Posted in 2018-2019, Fiction, November 2018

Six Months

By Hailey Stoner

Sarah is driving home after a thirty-six-hour shift at the hospital. She’s exhausted and struggling to stay awake. Her eyes become heavier with every blink. Sarah is only two minutes away from her apartment when her eyes slip shut while she’s at the wheel. She runs a red light and t-bones a minivan with an eight-year-old boy in the back seat. A police officer calls her husband to meet them at the hospital. He finds Sarah sitting on a bed in the emergency room clutching her wrist to her chest. The boy was killed on impact, while Sarah suffers only minor injuries.

It’s been one week since the accident and Sarah is unable to sleep. When she closes her eyes, she sees the dent her car left in the side of the van. She gets up and goes to make a cup of tea in the kitchen. Sarah sips it and turns around to see the boy from the accident standing in front of her. Sarah drops the cup and it shatters. Then he’s gone. “Sarah?” Her husband calls from upstairs. He comes downstairs and into the kitchen. “Sarah? Are you alright?” He walks towards her, avoiding the chunks of glass. “Honey, what’s wrong?” She doesn’t move.

It’s been a month since the accident and Sarah has started seeing a therapist. The therapist asks about the last time she saw the boy. It was yesterday. She was sitting in her husband’s car in the driveway. Her eyes were shut, her hands were on the steering wheel, and she was taking deep breaths. But when she opened them, she saw the boy in the back seat, through the rear view mirror. The funeral was a week ago, and the therapist asks Sarah if she had gone. She did. Her husband drove her. But once they parked and were about to go inside, she burst into tears and couldn’t stop crying. The therapist wants Sarah to meet with the boy’s parents, once she’s ready. She thinks it’ll help Sarah forgive herself. But Sarah doesn’t think she’ll ever be ready.

It’s been four months since the accident and Sarah is finally meeting with the boy’s parents. The three of them sit in the living room. They offer her a cup of tea and start chatting. It’s all small talk at first, learning more about one another. Then they begin talking about the accident. About what caused it. How they handled it. Neither party coped very well. But it’s understandable. They talk longer, and the boy’s parents tell Sarah to stop torturing herself. They say they’ve forgiven her. Now it is only a matter of forgiving herself.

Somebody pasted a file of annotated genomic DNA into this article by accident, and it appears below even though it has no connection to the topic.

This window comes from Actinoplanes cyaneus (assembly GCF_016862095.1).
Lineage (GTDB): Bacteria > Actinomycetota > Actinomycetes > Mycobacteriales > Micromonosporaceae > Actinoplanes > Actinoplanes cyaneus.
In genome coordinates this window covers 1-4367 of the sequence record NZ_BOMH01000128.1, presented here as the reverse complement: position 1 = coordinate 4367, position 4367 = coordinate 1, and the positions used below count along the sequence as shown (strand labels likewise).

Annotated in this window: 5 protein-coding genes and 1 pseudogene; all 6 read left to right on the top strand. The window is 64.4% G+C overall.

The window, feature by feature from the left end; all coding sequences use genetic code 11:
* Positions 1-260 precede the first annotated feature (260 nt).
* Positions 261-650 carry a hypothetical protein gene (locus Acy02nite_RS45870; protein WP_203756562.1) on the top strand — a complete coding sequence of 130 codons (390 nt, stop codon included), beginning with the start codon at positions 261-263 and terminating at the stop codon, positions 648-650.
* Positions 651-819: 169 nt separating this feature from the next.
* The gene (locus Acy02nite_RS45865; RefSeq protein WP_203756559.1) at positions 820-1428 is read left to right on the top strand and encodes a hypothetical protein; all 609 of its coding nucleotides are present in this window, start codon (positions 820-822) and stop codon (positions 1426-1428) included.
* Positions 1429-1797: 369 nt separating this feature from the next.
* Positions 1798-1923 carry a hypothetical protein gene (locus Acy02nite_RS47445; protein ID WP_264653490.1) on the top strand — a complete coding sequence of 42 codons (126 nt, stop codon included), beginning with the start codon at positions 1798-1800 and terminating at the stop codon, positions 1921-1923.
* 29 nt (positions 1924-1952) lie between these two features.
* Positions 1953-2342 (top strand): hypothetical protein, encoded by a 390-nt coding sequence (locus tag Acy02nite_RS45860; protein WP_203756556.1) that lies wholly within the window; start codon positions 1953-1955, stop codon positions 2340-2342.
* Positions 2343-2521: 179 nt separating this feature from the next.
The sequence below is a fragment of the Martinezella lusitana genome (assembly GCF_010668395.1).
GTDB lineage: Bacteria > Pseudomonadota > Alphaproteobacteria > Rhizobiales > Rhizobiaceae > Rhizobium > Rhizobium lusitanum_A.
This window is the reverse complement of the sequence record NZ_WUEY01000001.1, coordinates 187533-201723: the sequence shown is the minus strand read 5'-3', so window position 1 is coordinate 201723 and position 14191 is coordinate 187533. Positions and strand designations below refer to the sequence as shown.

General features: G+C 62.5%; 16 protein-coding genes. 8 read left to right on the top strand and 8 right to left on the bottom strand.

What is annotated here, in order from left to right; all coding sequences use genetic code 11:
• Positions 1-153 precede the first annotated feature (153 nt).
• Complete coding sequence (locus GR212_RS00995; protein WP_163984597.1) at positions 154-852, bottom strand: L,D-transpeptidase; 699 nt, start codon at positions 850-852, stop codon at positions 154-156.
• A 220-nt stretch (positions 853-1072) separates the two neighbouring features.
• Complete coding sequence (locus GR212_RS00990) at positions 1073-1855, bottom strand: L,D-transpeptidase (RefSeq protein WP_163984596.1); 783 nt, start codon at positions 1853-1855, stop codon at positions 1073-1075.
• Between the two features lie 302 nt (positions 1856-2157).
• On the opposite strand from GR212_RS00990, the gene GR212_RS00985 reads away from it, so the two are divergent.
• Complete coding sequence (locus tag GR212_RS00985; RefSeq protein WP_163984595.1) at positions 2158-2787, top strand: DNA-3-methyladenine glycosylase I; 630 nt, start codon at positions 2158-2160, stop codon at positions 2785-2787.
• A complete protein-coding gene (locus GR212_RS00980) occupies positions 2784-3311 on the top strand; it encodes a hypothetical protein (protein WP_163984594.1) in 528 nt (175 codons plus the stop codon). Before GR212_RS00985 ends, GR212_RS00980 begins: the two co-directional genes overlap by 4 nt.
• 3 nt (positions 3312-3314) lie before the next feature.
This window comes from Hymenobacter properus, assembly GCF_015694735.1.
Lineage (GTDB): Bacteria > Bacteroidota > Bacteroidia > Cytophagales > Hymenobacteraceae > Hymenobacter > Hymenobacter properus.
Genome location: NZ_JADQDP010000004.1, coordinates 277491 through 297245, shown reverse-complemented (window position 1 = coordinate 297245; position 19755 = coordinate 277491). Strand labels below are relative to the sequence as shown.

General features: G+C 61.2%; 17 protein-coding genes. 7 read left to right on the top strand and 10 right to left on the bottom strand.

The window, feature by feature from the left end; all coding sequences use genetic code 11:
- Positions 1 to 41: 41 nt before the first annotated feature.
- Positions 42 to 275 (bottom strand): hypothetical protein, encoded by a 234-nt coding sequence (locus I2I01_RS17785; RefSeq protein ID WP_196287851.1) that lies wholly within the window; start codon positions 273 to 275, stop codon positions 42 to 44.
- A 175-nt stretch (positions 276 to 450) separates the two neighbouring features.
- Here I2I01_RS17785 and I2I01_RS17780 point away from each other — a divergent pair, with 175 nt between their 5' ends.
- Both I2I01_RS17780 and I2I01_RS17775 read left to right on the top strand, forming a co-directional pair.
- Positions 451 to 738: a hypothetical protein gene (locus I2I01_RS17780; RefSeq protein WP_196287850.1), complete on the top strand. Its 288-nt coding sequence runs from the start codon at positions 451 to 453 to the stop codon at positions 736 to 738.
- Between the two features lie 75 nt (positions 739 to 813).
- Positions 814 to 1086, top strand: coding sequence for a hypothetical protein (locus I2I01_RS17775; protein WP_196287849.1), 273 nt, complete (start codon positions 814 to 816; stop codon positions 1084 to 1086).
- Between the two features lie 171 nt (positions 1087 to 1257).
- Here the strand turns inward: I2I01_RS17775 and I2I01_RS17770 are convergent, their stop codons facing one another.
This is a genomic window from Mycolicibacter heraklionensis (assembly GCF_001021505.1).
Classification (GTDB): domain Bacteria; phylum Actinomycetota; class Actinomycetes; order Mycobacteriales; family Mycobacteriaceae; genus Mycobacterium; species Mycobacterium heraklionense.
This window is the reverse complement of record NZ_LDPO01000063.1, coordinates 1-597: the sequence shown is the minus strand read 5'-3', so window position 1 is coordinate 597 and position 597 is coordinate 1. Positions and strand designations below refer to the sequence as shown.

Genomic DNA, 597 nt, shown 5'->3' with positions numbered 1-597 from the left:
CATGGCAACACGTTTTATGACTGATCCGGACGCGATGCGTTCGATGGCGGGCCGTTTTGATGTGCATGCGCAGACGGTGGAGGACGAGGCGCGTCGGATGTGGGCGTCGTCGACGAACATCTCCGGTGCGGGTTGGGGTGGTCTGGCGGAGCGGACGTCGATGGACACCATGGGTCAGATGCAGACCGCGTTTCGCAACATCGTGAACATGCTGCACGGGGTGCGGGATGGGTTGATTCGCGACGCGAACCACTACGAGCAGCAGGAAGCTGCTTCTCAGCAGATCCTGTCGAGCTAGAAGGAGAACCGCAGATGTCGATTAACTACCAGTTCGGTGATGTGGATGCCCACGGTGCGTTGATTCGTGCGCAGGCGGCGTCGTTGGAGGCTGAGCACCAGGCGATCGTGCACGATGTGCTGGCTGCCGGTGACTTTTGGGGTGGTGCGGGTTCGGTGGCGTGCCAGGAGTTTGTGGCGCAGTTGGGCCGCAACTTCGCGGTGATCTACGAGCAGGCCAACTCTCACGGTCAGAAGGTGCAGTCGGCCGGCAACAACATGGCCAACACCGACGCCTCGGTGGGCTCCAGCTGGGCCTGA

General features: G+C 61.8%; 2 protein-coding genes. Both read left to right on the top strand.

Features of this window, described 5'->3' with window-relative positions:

It’s been six months since the accident and Sarah is sitting at the boy’s grave. The hallucinations ended shortly after meeting with his parents. She lays a bundle of flowers on his grave. “I’m sorry,” she whispers, and stands. Sarah takes a deep breath and the wind begins to blow. She wraps her arms around herself and walks back to the road. She gets into the car.

“Are you okay?” Her husband asks from the driver’s seat.

Sarah says, “No, but I will be.”


Post Script is a magazine written, edited, and produced by the Creative Writing Department of Barbara Ingram School for the Arts. Through our articles, stories, poems, and the occasional lifehack, we have shared some of the things most important to us. There is a remarkable diversity of talent to be found in our students and their work, and we are unified by a common respect for that diversity. The editors and writers that make Post Script possible don’t have an end goal in sight, but instead a vision of a magazine that allows us to explore, learn, and grow. We have ventured into a new medium for self-expression and self-reflection, and hope that our art and the effort that went into this project will encourage, engage, and enlighten readers of all backgrounds.

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